Well, Missy2U is about to embark on a life changing journey - she’s gonna go to college.
Well, technically, she’s trying to apply. It’s a program at a nearby university geared to adults who are returning to school and are looking for an accelerated program that will get that bachelor’s degree. And I plan to do this “distance learning”.
And I’m almost all set! The financials are taken care of. The application is filled in. The application fee is ready to go. Hell, the envelope is even stamped.
But here’s the hard part - they want ESSAYS!!!
Yes, I am freaking out. I am 36 years old and just now starting college - what could I possibly write in an essay that will make them say “Hmm - now SHE looks like someone we WANT”.
I have checked out about 7,437 websites devoted to “writing that college essay that will get you admitted” - they aren’t any help. I’m not 17, coming out of high school, and embarking on my rosy future.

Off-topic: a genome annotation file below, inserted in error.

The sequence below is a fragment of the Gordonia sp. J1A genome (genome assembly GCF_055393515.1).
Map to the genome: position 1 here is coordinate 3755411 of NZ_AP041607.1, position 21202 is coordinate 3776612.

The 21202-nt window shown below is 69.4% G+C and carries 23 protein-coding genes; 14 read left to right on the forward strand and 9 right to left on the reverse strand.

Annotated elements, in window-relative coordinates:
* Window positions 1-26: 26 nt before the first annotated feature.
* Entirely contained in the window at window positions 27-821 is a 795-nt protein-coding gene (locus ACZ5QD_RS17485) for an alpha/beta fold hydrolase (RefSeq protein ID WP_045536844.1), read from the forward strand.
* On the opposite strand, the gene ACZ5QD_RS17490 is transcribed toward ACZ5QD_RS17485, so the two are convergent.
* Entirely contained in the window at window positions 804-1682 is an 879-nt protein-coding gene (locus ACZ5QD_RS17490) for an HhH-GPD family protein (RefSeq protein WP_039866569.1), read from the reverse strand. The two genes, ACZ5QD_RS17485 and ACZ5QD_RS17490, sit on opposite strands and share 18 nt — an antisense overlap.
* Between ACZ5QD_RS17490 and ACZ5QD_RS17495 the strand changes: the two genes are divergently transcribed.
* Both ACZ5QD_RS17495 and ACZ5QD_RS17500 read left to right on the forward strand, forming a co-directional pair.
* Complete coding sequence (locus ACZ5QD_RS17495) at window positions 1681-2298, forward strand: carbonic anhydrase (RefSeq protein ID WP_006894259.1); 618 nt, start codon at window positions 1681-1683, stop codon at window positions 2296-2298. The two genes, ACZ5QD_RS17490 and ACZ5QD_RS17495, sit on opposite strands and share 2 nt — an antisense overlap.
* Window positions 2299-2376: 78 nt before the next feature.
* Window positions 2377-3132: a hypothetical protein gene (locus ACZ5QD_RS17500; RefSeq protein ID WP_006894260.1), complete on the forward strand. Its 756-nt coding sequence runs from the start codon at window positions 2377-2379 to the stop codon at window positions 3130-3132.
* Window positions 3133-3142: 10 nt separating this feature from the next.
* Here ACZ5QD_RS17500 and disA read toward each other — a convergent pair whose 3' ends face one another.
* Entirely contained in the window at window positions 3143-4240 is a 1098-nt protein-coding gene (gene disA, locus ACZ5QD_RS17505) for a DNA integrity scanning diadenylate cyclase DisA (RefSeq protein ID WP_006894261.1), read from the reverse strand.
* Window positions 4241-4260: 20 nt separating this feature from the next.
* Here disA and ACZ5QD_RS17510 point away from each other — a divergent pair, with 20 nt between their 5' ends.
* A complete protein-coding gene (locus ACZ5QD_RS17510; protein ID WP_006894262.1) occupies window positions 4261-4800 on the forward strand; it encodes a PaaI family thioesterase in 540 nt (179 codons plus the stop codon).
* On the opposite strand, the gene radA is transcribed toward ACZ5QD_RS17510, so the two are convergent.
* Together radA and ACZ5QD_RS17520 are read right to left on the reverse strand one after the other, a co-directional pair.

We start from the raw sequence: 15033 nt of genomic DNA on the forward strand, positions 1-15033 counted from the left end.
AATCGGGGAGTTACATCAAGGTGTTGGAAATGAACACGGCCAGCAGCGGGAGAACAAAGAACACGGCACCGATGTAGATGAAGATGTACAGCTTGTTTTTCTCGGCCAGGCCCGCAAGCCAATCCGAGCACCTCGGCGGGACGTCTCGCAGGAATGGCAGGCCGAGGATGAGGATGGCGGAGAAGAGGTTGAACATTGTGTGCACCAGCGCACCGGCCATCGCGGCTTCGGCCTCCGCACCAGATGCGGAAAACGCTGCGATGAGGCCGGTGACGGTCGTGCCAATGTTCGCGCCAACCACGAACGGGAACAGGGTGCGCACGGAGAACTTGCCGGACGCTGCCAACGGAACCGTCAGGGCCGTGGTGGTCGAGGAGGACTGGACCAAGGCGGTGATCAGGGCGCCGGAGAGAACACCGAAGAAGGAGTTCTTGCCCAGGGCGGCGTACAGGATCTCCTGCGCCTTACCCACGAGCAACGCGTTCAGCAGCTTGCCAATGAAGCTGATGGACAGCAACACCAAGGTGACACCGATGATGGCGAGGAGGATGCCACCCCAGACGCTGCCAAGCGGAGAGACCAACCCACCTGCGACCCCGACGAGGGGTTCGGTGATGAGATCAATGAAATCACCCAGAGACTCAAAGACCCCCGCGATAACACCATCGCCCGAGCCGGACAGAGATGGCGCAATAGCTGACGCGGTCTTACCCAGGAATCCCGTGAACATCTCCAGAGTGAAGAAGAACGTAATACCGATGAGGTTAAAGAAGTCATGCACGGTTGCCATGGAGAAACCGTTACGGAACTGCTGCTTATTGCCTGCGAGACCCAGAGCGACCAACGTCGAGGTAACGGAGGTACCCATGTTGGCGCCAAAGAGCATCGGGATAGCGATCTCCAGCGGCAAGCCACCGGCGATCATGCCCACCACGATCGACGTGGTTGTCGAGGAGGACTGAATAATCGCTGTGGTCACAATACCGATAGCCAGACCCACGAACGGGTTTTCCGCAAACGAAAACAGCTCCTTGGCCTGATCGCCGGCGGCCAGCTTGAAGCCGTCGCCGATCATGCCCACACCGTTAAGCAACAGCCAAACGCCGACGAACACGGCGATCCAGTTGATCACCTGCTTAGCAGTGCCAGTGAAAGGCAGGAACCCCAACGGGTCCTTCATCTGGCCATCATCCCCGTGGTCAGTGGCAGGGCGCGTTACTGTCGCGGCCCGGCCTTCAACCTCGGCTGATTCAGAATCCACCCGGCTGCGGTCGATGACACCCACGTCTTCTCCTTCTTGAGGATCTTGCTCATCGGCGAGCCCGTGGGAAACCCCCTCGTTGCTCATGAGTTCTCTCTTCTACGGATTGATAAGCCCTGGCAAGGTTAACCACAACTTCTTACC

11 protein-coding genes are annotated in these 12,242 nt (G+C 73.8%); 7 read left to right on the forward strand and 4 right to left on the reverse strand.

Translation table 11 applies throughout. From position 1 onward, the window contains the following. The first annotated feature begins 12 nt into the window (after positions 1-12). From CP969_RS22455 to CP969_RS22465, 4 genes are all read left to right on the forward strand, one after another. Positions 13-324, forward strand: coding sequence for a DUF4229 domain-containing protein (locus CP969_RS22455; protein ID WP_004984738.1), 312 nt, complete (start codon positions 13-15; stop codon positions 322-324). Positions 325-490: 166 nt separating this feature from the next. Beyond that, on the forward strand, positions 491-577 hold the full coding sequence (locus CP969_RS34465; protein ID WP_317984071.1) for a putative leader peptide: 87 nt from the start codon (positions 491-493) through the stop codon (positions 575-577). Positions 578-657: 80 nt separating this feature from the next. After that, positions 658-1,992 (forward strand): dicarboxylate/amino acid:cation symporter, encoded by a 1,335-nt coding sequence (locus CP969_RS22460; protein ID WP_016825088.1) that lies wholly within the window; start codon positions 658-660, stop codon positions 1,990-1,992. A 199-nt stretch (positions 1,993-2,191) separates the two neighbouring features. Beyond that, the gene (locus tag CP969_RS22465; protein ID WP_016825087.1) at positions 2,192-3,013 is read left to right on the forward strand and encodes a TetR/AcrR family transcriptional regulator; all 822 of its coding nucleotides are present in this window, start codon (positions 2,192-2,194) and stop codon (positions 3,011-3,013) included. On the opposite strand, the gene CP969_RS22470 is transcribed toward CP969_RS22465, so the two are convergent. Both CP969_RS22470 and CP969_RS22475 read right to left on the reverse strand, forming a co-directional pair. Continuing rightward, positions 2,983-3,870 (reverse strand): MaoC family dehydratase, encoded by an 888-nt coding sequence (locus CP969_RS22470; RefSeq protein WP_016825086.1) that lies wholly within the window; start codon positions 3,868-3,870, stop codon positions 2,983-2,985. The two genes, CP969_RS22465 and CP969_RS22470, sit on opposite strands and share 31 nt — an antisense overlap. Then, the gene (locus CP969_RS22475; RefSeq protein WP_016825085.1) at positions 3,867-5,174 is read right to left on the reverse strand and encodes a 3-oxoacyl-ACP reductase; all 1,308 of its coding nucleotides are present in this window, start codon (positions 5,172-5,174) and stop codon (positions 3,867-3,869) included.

I’m OLD - and I’m BORING - I’ve got HISTORY for crying out loud - and I’m freaking out. “Tell us about yourself including experiences and influences that have contributed to your personal growth” - they really want to hear about my life experiences over the past 18 years? I don’t even want to rehash my last 18 years.
And what am I supposed to say - “the people who have mattered the most in my life have helped me see that currently, I’m in a nowhere job with no future and if I hope to instill in my son the benefits of higher education, well, then, I better get me some” ?
Can anyone give me any kind of insight or at least a push in the right direction?
Have any of you been through this before?
Should I just forget the whole thing and get one of Sally Struther’s Heating and Air Conditioning degress from TV?
As a returning student, you have quite an advantage in the essay department because things have happened in your life that are actually interesting.